It does match however with the distribution of dyngja eruptions in Iceland. They are found under the mature mid-ocean ridge segments, from Reykjanes to Langjökull, and from Vatnajökull to Tjörnes. They are lacking in the off-rift volcanism like the Snaefellsnes Peninsula. The Eastern Volcanic Zone also lacks them. It is a very young rift, the very powerful volcanoes Hekla, Katla, Torfajökull, Grimsvotn and Bárðarbunga are cutting through the crust like they were slicing through a cake, producing massive, fast fissure eruptions, and creating new Mid-Ocean Ridge, but which it isn’t ripe just yet.

Trölladyngja, a shield volcano formed in one huge eruption. From Wikimedia, Heidi Soosalu.

Shield eruptions are known to have peaked during deglaciation, This makes sense. The deglaciation would have augmented decompression melting in the mantle magma sponge. And who would have been affected? Feeding from the magma sponge the shields would be the first to be benefited from these changes.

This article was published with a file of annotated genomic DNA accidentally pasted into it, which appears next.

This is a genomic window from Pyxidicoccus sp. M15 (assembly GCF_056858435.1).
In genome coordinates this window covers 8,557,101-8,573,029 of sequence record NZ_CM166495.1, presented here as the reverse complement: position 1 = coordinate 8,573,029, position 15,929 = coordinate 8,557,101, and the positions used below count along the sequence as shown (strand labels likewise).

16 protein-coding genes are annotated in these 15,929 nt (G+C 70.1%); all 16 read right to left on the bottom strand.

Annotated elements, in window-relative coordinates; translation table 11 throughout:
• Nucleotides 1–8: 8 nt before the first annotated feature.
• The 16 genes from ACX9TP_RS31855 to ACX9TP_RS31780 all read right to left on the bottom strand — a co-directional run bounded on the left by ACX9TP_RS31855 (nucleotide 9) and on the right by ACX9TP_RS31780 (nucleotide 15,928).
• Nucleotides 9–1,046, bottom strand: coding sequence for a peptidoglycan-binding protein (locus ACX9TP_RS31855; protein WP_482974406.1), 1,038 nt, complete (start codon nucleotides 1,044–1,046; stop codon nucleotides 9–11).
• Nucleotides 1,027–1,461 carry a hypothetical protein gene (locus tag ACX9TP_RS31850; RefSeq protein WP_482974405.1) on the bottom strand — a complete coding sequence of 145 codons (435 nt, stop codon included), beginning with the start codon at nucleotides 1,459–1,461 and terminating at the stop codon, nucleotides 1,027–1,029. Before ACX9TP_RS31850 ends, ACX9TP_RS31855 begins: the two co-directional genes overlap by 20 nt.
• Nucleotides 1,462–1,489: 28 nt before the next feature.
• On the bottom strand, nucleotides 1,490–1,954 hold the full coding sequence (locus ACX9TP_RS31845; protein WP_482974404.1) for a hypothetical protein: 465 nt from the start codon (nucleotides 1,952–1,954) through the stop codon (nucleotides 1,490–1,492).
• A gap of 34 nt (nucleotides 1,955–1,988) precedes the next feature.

The size of an eruption has a reason. For example Holuhraun was so big because the summit of Bardarbunga underwent caldera collapse. The large calderas can feed large eruptions. Fast fissure eruptions of Reykjanes could be limited by the small size of the magma pockets from which they feed and the great depths that makes it impossible for them to collapse. But the magma sponge is almost limitless, so big that each segment runs through half of Iceland and beyond, continuously producing new melt. Shield eruptions can be in fact the largest ones in Iceland, even when they do not come from caldera collapses, they reach up to 50 km3, outperforming even the giant fissure eruptions of the Dead Zone.

Future of the Fagradallsfjall eruption

I still think we are going to see new vents open, even if it takes time. But I have already said this before. So instead. What does it mean to come from a magma sponge? The sponge is big, yes. But Fagradallsfjall still can only tap a certain portion of it, and melt production isn’t as big as it was during deglaciation times. Some say we will get a shield. I’d say a 1 km3 shield would be a realistic possibility. A really big shield like 9 km3 Hallmundarhraun, 25 km3 Skjaldbreiður, or 48 km3 Eríksjokull, seems too much for Reykjanes. This is something that can still happen in Langjökull. But a large shield hasn’t erupted in Reykjanes in over 5000 years, since Brennisteinsfjöll’s Leitahraun. Deglaciation was a while ago.

Skjaldbreidur shield volcano. Wikimedia, from Ingeborg Breitfeld.

A cubic kilometre is also a common size for slow fissure eruptions, probably. The last eruptions of Brennisteinsfjöll and Tindaskagi were about this size. In that case the eruption could last a few years. Good for tourism! Bad for optical fibre cables, I guess.